- Business Advocacy
Sipping a michelada, Mexico’s delicious beer, Clamato juice and lime concoction, under a beach palapa on one day. Admiring a 17th century church on the next. Watching artisans at work along a country road on another. Then zipping around town in a Pulmonia and feasting on the world’s largest and most delicious shrimp — true — in a stylish restaurant.
Mazatlán, on Mexico’s sunny Pacific coast, is more than just another beach destination. Founded by the conquistadors in 1531, the coastal city boasts a proud history and traditions that enrich a beach vacation with culture, art, and lasting memories.
Of course, its sunny beaches are the main attraction. They put the city on the world map back in the 1970s as one of Mexico’s original beach destinations. Since then, ocean-front resorts continue to multiply, chic vacation homes crown the hilltops, and many colonial buildings are now beautifully restored vacation rentals, restaurants, nightspots, boutiques, and museums.
The El Cid Resorts, a local family-owned business, got its start during those early days and has blossomed into a Mexico-wide collection of beach resorts, still family owned and operated. I stayed at the El Cid Marina Beach Resort, a contemporary-style property overlooking the Mazatlán Marina, with a private beach only a minute away by the free water-taxi.
Day one found me, predictably, lounging under a palapa, michelada in hand, enjoying the ocean view and strolling mariachis at the tiki-themed Molokay restaurant, a beachfront institution since 1954. Pure heaven. But it had been an adventure getting there. I was on Isla de la Piedra (Stone Island), Mazatlán’s popular offshore islet, with 5 miles of beaches, tiny villages, beach restaurants, and a few boutique hotels. Like everyone, I took the 20-minute ferry ride across the harbor and then climbed into an open-air tram that was pulled by a farm tractor to get to the beachfront restaurant.
Another creative mode of transportation, the Pulmonia, like an oversized golf cart with a driver, were my wheels the next day, perfect for touring Mazatlán’s famous malecon (a seaside boardwalk), the largest in Mexico. From the Centro Historico, it parallels the ocean for 13 miles, with beaches, strolling entertainers and vendors, restaurants, shops, and nightclubs. The Pulmonia even made it up Icebox Hill for sweeping views of the city and down into town, where I hopped off to explore touristy items at the Mercado and view the gigantic fresh-from-the-sea shrimps at the street-side Fisherman’s Market. Mazatlán is the world’s shrimp capital, bringing in more than 40 tons annually. “The configuration of the ocean floor is the ideal shrimp habitat,” explained Rodolfo Osuna, my guide and proud Mazatlán native.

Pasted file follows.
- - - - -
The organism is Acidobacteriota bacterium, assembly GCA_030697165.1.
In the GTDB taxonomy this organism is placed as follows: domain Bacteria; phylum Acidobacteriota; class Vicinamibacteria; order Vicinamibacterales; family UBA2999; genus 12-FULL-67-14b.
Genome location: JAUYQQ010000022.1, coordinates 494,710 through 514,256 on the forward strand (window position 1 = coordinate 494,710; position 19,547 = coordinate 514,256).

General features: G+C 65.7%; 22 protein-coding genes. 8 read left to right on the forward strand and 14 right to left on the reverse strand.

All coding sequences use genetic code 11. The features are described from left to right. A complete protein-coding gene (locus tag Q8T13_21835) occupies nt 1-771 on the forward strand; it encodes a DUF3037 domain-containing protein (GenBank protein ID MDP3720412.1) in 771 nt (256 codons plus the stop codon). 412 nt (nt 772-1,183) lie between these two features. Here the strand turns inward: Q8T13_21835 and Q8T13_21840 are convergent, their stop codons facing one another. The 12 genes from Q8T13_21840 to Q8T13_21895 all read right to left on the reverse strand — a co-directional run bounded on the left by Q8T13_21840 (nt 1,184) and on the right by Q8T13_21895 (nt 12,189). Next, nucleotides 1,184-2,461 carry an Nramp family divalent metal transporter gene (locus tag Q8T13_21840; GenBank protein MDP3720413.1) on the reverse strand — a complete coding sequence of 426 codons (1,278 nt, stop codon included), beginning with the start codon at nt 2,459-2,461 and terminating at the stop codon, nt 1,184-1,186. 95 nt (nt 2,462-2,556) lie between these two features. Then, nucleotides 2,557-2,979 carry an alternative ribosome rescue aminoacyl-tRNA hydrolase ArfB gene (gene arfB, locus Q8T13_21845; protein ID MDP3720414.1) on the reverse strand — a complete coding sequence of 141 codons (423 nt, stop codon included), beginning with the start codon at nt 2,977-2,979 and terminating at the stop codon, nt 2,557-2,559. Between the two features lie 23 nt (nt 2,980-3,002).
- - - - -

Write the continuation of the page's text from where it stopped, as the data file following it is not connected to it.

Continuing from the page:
In the Centro Historico, I was impressed by the beautiful Mazatlán Cathedral, completed in 1899, and the equally ornate 19th century Angela Peralta Theater.
Night was falling as I walked across Plaza Machado, the city’s principal square in the 1880s, and up the stairs of a grand colonial former residence now home to Restaurante Casa 46, helmed by Chef Marino Maganda, a founder of the New Mazatlán Cuisine movement. Looking down from a table on the restaurant’s coveted second-story balcony, I watched the twinkling lights and stylish sidewalk café scene below. Chef Maganda’s menu was exquisite including delicious mushroom cappuccino (way more than soup) and lamb osso bucco.
From the beach into the Sierra Madre Mountains took about an hour on the High Country Tour, but centuries into the past at the gold and silver mining towns of Concordia and Copala, both founded in 1565. Furniture and pottery-making studios lined the road into Concordia, now famous for hand-carved furniture. In the city square, I couldn’t resist taking a selfie in the gigantic rocking chair, artfully placed in front of its 18th century San Sebastian Church.
Farther into the mountains, Copala appeared like something out of a fairytale. Its church is untouched since opening in 1748, facing the small cobblestone square. We lunched at Alejandro’s Restaurante — famous for banana cream pies — set in a colonial mining headquarters building across from the church. “Was this a fireplace?” I asked my server about a beautiful mantel with a blocked-off opening beneath.
“No, it’s the entrance to a mineshaft,” she answered. “Whoa,” I said, backing away. That was a surprise. As was the 4-foot-long iguana lounging quietly on a palm leaf outside my window when I returned to the resort.
Just a few delightful examples that Mazatlán offers more than you expect.
To learn more, visit GoMazatlan.com (www.gomazatlan.com).